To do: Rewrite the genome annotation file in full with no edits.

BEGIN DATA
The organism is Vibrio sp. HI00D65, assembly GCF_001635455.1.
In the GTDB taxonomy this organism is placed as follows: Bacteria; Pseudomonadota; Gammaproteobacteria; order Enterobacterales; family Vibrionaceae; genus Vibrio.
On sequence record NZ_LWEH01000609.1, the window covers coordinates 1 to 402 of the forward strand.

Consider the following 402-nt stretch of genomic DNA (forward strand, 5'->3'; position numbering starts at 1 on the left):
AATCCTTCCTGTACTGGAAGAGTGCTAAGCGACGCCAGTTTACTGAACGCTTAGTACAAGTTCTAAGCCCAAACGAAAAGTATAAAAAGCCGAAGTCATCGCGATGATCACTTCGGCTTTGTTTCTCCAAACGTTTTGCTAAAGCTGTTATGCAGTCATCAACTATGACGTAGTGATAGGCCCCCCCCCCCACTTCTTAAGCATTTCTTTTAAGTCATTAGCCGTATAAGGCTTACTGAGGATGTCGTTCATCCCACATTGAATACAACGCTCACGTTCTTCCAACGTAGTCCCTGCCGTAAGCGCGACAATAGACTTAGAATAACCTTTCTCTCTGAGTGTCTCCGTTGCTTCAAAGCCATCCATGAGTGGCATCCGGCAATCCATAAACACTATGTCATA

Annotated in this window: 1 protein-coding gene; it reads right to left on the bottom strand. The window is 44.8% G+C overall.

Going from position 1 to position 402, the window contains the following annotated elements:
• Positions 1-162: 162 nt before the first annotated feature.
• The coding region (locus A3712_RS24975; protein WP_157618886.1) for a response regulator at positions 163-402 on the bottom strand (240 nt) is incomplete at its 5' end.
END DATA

The organism is Vibrio sp. HI00D65, assembly GCF_001635455.1.
In the GTDB taxonomy this organism is placed as follows: Bacteria; Pseudomonadota; Gammaproteobacteria; order Enterobacterales; family Vibrionaceae; genus Vibrio.
On sequence record NZ_LWEH01000609.1, the window covers coordinates 1 to 402 of the forward strand.

Consider the following 402-nt stretch of genomic DNA (forward strand, 5'->3'; position numbering starts at 1 on the left):
AATCCTTCCTGTACTGGAAGAGTGCTAAGCGACGCCAGTTTACTGAACGCTTAGTACAAGTTCTAAGCCCAAACGAAAAGTATAAAAAGCCGAAGTCATCGCGATGATCACTTCGGCTTTGTTTCTCCAAACGTTTTGCTAAAGCTGTTATGCAGTCATCAACTATGACGTAGTGATAGGCCCCCCCCCCCACTTCTTAAGCATTTCTTTTAAGTCATTAGCCGTATAAGGCTTACTGAGGATGTCGTTCATCCCACATTGAATACAACGCTCACGTTCTTCCAACGTAGTCCCTGCCGTAAGCGCGACAATAGACTTAGAATAACCTTTCTCTCTGAGTGTCTCCGTTGCTTCAAAGCCATCCATGAGTGGCATCCGGCAATCCATAAACACTATGTCATA

Annotated in this window: 1 protein-coding gene; it reads right to left on the bottom strand. The window is 44.8% G+C overall.

Going from position 1 to position 402, the window contains the following annotated elements:
• Positions 1-162: 162 nt before the first annotated feature.
• The coding region (locus A3712_RS24975; protein WP_157618886.1) for a response regulator at positions 163-402 on the bottom strand (240 nt) is incomplete at its 5' end.